Sunday, April 24, 2011

Swiss Easter Eggs Tutorial

Let's begin with a quote.

Lara: This is good practice for the nuclear holocaust.
Justin: Why? Are we going to be so bored with life that all we do is dye eggs?
Lara: No - we'll dye our own clothes, of course!

I was inspired by my good friend Maria's post at You Craft Me Up to dye eggs Swiss style. I researched a few methods and this is what I did. Also, it's pretty late and I didn't want to edit my images, so the colors are a little bluish. Sorry!

I decided to make red and blue dye.

For red (which actually turned out more maroon-brown), take the skins of 5 red onions and put it in a pot (btw, if you need an onion, I have plenty!).

For blue, cut up a small purple cabbage.

Gather a few leafy specimens from the great outdoors. In Idaho, spring hasn't really come yet and very little is growing. I did find a few plants though, like dandelions, English ivy, shoots of poppy leaves, wild chives, and bishop's weed. That was enough. As it turned out, the dandelion eggs are my favorites. So don't stress if you can't find a lot of variety.

Place a leaf on a raw egg, then drop it into a knee-high nylon. Cut off excess nylon then tie it off. The egg needs to be pretty snug in the nylon. The toe of the nylon gives you a pre-made end, but you can use the leg part of the nylon too (after you cut off the toe part) and just knot off the end before you slip your egg in.

This is not snug enough. I ended up tying another knot so it the nylon would be tighter.

Place the eggs in the pots and add enough water to cover the eggs and skins/cabbage. Boil for 20 minutes. Feel free to recite Shakespeare's "Double, double, toil and trouble..." because you probably will feel a bit like a witch tending her potions.

the cabbage brew was quite blue. i think the camera picked up on that and turned the whole picture blue. :)

Remove from heat and allow pot contents to cool to room temperature. Remove eggs. Carefully cut away nylons and plants and discard in the trash. Rinse eggs in cool water.

Polish with a little oil on a paper towel for extra gleam. Enjoy!

Our blue eggs came out very pale blue, but still pretty. They remind me of robins' eggs. You have to look very closely to see the leaf patterns. They are quite faint.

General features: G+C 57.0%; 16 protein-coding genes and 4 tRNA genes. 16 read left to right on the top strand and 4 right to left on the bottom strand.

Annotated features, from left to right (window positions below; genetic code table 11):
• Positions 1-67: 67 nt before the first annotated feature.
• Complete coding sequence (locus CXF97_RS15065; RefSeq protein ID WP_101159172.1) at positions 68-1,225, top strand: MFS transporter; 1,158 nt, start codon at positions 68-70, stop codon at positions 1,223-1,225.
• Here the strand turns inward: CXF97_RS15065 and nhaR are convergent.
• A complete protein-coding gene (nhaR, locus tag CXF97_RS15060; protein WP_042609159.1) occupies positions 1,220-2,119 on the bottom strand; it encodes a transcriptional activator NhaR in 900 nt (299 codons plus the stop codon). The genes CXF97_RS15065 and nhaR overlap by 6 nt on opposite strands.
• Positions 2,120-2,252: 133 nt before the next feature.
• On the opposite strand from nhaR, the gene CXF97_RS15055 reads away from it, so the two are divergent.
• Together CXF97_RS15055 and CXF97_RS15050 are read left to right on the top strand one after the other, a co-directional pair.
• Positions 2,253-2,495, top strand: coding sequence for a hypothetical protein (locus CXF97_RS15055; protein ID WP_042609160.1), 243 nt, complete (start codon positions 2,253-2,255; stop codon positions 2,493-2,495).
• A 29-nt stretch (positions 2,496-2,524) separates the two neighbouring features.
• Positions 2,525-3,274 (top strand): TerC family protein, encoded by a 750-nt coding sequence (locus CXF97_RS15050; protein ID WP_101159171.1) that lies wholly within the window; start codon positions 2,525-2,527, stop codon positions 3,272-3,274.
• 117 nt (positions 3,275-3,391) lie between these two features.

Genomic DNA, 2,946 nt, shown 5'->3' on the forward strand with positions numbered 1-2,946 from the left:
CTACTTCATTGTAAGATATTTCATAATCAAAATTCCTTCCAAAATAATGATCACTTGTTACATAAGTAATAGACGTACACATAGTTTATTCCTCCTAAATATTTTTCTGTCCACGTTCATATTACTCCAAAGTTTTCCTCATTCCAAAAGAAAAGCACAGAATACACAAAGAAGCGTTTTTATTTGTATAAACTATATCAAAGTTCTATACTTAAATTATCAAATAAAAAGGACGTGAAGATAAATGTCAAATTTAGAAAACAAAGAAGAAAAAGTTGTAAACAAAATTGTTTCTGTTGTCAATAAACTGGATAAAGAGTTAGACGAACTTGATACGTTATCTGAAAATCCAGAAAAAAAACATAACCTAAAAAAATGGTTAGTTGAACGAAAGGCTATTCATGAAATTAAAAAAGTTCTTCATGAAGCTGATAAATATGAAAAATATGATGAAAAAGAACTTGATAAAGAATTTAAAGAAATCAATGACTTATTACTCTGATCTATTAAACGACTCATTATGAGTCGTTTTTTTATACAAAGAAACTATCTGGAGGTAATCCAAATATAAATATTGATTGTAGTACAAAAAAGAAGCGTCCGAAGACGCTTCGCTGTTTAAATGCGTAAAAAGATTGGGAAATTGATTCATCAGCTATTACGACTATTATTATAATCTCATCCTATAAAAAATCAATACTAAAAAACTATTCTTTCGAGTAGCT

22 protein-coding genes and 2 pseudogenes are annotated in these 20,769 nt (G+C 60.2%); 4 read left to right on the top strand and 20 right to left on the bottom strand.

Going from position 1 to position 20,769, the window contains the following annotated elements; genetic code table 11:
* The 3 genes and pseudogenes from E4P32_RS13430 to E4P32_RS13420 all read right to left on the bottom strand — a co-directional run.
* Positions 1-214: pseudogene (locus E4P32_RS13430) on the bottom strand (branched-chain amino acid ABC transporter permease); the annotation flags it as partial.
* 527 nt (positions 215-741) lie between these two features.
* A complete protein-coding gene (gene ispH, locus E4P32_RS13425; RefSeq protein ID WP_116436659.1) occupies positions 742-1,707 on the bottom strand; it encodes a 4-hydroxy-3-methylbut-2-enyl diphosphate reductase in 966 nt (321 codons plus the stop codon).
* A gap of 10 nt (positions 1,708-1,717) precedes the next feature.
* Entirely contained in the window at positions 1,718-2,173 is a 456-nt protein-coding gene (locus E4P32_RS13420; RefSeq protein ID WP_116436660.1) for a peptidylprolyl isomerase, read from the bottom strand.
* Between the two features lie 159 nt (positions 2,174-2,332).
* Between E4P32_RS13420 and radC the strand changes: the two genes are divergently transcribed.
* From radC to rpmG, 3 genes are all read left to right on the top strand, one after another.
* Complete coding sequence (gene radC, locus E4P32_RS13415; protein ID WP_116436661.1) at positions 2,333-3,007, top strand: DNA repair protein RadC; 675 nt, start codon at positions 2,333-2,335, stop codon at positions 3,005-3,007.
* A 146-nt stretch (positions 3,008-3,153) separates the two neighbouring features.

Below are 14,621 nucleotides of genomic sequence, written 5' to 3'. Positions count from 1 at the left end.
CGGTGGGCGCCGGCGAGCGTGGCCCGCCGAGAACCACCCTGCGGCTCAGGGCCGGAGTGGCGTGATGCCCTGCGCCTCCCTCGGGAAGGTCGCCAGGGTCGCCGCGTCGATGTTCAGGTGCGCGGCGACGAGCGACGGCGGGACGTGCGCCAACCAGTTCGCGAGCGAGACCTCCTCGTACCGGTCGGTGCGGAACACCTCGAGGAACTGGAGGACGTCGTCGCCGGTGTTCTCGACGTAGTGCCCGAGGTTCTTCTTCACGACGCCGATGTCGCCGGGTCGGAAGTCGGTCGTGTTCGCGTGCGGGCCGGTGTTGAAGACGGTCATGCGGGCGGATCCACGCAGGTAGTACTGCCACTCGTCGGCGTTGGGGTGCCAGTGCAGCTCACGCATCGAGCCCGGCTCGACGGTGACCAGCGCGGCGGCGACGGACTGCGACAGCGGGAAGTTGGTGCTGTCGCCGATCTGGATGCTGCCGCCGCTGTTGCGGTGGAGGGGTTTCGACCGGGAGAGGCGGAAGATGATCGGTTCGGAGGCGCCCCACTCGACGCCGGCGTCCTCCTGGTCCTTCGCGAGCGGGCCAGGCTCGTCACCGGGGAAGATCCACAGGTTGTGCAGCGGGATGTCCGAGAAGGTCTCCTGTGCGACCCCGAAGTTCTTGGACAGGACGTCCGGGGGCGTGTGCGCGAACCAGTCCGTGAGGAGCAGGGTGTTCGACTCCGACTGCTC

The onion skins dye turned out more brown than red, but they are still interesting and very earthy.

love the center egg. i used a dandelion leaf on that one.

I decided to try a couple more eggs. I heard that beets would give more of a pink/red color. I found a lone can of beets in my food storage and added it to my onion skin dye. I created two more eggs. Instead of putting them in nylons, I adhered the leaf by wrapping the egg with thread. You can see the method I used at You Craft Me Up. I also added a few good sized splashes of white vinegar because that helps fix dyes. I can't say if it really helped or not, but as you can see, these eggs are a rich, dark brown.

I liked the nylon method better than than the thread method because I could adjust and control the look of my leaf better and I didn't get the striations from the thread, but those lines are kind of cool in a way. Next year I will skip cabbage and try raw beets on their own to see if I can get a truer pink/red.

Also, my house now smells quite funky. Beets, onions, and cabbage. Mmmm!!!

I was curious about the tradition of dying Easter eggs and looked up Easter legends. I found this interesting tidbit here:

"According to tradition, during a dinner with the emperor Tiberius Caesar, Mary Magdalene was speaking about Christ’s Resurrection. Caesar scoffed at her, saying that a man could rise from the dead no more than the egg in her hand could turn red. Immediately, the egg turned red."

Other symbolism, not as dogma, but as tradition includes:

*The egg as the new life in Christ through His resurrection

*Red for the color of our Lord’s blood but also for His divinity

*The outer shell to be cracked as the doors of hell and death are shattered

I found that using the plants in the traditional Swiss dye took my mind to the new life of springtime. And since Easter is all about the triumph of life over death, it was very fitting. I can't wait to try out new colors and patterns.

Happy Easter everyone!


Maria said...

LOVE it!!! So glad you had fun experimenting! The dandylion leaves are always my favorite too- we like to use the actual flower- it makes a really cool pattern. It's a lot more work- but I think it's so much more fun than just dropping it in food coloring! Can't wait to see all your eggs next year!

Frederick Family said...

So fun. Jeff's great aunt dyes eggs every year using onion skins. They are beautiful earthy browns and yellows.

Mom on the Go said...

Love it- hopefully I will remember to do this next year.

Beckie said...

Ooh that is fun- last year we died easter eggs using silk ties- super hard- but it turned out super duper cool!!!

Abe said...

Those are TOTALLY gorgeous. I shall try it when I am awesomer and more ambitious.

Abe said...

(oops. this is rachel, logged on as abe.)

Hays Family said...

the eggs look gorgeous. Thanks for sharing and showing your successful results.

Mommy, RN said...

Wow! Those are awesome eggs! So beautiful! I think I'm going to have to tag this so I can somehow remember to try next year!


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